The Legend of the Sand Dollar by Chris Auer.
Having collected sand dollars as a child, I was intrigued by this tale. I hadn’t heard of the symbolism found in the shape of the sand dollar. Preschool Bookworm was more intrigued by the beautiful illustrations. The story wasn’t anything special, but the connection from the natural world to teach about Jesus was interesting. If you’d like a spoiler, here’s the poem of the legend. Age 4+
The Jesus Storybook Bible by Sally Lloyd Jones. This is our favorite children’s Bible version ever. As an adult, I have been moved to tears many times while reading this. We’ve read it cover to cover at least three times since before Preschool Bookworm could comprehend the text (he still can’t always follow every story at age 3). The subtitle is “Every Story Whispers His Name,” and it weaves Jesus into every story including the Old Testament, painting the picture of the overarching story of God’s rescue plan for humanity. The sections concerning the Easter story cover four chapters and are retold in story form, though making note of the specific chapters they’re based on: The Servant King (The Last Supper), A Dark Night in the Garden (The Garden of Gethsemane), The Sun Stops Shining (The Crucifixion), and God’s Wonderful Surprise (The Resurrection).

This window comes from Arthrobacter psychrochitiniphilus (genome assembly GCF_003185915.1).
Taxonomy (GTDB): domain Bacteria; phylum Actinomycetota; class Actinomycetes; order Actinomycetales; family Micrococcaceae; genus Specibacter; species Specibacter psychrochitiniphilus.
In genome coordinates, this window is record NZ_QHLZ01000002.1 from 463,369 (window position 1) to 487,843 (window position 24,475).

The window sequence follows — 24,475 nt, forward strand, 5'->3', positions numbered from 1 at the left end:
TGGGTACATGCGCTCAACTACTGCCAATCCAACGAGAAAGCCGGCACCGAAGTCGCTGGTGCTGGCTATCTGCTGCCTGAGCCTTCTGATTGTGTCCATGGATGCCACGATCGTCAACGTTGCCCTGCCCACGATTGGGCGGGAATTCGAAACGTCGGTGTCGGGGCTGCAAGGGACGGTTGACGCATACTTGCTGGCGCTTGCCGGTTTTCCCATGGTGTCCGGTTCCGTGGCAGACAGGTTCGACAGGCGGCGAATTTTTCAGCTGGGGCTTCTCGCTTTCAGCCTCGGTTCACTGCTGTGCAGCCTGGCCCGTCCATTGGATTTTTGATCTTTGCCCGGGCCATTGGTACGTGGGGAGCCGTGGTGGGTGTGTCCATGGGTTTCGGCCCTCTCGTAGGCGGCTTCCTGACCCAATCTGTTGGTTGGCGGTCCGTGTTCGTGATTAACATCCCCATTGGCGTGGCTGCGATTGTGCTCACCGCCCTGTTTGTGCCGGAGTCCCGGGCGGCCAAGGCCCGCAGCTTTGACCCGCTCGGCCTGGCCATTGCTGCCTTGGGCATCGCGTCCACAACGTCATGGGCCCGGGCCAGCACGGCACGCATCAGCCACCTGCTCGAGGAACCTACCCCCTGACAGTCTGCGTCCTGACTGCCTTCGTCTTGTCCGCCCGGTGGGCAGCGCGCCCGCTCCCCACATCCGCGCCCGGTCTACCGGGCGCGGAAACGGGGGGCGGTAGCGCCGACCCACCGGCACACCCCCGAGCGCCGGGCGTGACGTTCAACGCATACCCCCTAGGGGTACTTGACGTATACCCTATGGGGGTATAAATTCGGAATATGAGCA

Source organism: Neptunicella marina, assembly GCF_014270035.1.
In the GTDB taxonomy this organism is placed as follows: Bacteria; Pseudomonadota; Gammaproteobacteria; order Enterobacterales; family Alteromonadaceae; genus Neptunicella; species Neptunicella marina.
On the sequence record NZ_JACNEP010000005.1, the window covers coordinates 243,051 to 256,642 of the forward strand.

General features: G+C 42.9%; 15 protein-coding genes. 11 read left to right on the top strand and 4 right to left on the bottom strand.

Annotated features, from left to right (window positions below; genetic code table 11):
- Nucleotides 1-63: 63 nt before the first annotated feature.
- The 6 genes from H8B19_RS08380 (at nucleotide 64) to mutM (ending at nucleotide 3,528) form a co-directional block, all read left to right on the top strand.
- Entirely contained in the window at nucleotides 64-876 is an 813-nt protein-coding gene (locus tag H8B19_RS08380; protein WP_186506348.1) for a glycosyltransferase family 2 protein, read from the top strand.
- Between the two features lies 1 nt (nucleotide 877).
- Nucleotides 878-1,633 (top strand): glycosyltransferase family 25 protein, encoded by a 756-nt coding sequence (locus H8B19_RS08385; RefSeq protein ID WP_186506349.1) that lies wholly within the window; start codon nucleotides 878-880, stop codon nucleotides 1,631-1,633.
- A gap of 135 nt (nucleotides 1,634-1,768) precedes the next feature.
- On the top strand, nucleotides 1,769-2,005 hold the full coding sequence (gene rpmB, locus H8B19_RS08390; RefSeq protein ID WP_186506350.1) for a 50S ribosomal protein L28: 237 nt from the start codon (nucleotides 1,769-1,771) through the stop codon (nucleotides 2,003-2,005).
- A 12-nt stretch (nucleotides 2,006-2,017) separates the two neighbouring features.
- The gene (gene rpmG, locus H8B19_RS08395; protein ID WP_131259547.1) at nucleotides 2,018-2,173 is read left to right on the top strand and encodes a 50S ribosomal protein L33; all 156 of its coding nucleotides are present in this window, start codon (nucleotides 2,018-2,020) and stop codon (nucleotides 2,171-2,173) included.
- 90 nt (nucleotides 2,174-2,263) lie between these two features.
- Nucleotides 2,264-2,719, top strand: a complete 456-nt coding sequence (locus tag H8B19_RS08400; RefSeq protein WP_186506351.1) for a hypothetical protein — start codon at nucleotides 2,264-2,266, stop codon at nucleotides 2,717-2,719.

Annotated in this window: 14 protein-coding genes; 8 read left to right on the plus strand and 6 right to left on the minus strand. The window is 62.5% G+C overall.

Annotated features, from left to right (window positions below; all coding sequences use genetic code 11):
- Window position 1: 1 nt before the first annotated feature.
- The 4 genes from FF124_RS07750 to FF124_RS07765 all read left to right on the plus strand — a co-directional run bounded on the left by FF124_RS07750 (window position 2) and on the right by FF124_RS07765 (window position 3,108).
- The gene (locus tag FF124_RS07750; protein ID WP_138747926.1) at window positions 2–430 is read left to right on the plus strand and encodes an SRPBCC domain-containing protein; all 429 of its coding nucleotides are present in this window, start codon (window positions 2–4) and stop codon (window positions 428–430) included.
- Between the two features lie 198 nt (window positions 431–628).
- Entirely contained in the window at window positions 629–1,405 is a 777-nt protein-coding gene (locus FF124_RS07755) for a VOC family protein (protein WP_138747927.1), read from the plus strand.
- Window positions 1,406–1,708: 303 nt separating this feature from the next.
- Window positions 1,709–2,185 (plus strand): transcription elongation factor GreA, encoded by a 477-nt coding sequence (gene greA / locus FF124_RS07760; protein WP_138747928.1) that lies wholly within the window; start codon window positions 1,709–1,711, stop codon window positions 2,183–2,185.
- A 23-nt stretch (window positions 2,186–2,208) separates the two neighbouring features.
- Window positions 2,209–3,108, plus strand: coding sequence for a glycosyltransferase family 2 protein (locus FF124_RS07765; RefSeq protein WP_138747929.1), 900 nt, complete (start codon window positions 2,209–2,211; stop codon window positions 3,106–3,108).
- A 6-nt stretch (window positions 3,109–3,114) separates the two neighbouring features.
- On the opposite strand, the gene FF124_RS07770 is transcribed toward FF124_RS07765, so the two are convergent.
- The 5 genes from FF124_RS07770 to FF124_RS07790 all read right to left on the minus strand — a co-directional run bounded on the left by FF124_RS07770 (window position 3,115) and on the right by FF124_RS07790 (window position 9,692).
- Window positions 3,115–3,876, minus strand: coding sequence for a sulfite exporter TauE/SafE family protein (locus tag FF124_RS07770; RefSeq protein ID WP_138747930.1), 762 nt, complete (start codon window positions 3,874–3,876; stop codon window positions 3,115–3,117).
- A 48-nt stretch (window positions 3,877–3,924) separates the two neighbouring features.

My First Hands On Bible from Group Publishing. The Easter story (and Christmas, too) have been published in stand alone board book versions with the same text as the larger Bible. A nice option to make the Easter story stand out on your bookshelf! The Easter version (or the chapters covering Easter in the larger Bible) include 3 short (2-3 page) stories which are direct quotes from the New Living Translation: The Last Supper from Matthew 26, Jesus Dies on a Cross from Mark 15, and Jesus Comes Back to Life from Luke 24. The “hands on” aspect of the stories is that there are actions suggested to make the reading interactive: for example, “Grab a tissue and tear it in half” (when the temple curtain is torn), and “Cup your hands together, then open them to show the palms. Your hands are empty, just like Jesus’ tomb!” The end of each story also includes discussion questions, an action rhyme, song or activity, and a suggested prayer. This is solid preschool material! It’s recommended for ages 3-6. (There is a version for older bookworms, Hands-On Bible, which I haven’t actually had my hands on, but is recommended for ages 6-12.)